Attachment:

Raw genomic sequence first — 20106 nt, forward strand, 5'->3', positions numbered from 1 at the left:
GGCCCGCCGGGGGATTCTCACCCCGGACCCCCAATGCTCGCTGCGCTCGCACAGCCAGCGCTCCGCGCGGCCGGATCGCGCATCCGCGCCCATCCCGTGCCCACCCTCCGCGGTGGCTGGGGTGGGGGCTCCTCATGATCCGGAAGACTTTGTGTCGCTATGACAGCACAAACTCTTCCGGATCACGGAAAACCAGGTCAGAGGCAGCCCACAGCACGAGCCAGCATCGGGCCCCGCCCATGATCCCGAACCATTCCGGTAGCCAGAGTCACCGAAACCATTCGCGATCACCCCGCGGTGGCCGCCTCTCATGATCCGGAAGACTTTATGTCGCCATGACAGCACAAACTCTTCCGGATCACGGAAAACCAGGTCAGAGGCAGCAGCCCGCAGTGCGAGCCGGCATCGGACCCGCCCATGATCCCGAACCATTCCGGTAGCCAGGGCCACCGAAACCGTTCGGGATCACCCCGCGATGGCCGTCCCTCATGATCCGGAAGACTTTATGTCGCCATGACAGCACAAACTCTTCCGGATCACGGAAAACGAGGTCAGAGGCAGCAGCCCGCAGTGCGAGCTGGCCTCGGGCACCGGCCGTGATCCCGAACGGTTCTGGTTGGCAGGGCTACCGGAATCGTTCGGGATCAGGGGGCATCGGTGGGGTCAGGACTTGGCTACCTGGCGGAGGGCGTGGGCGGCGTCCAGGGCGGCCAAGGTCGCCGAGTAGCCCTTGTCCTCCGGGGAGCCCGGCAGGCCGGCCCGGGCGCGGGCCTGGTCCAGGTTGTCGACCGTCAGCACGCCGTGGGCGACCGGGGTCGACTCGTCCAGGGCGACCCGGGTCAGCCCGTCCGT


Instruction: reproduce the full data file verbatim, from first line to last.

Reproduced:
Raw genomic sequence first — 20106 nt, forward strand, 5'->3', positions numbered from 1 at the left:
GGCCCGCCGGGGGATTCTCACCCCGGACCCCCAATGCTCGCTGCGCTCGCACAGCCAGCGCTCCGCGCGGCCGGATCGCGCATCCGCGCCCATCCCGTGCCCACCCTCCGCGGTGGCTGGGGTGGGGGCTCCTCATGATCCGGAAGACTTTGTGTCGCTATGACAGCACAAACTCTTCCGGATCACGGAAAACCAGGTCAGAGGCAGCCCACAGCACGAGCCAGCATCGGGCCCCGCCCATGATCCCGAACCATTCCGGTAGCCAGAGTCACCGAAACCATTCGCGATCACCCCGCGGTGGCCGCCTCTCATGATCCGGAAGACTTTATGTCGCCATGACAGCACAAACTCTTCCGGATCACGGAAAACCAGGTCAGAGGCAGCAGCCCGCAGTGCGAGCCGGCATCGGACCCGCCCATGATCCCGAACCATTCCGGTAGCCAGGGCCACCGAAACCGTTCGGGATCACCCCGCGATGGCCGTCCCTCATGATCCGGAAGACTTTATGTCGCCATGACAGCACAAACTCTTCCGGATCACGGAAAACGAGGTCAGAGGCAGCAGCCCGCAGTGCGAGCTGGCCTCGGGCACCGGCCGTGATCCCGAACGGTTCTGGTTGGCAGGGCTACCGGAATCGTTCGGGATCAGGGGGCATCGGTGGGGTCAGGACTTGGCTACCTGGCGGAGGGCGTGGGCGGCGTCCAGGGCGGCCAAGGTCGCCGAGTAGCCCTTGTCCTCCGGGGAGCCCGGCAGGCCGGCCCGGGCGCGGGCCTGGTCCAGGTTGTCGACCGTCAGCACGCCGTGGGCGACCGGGGTCGACTCGTCCAGGGCGACCCGGGTCAGCCCGTCCGT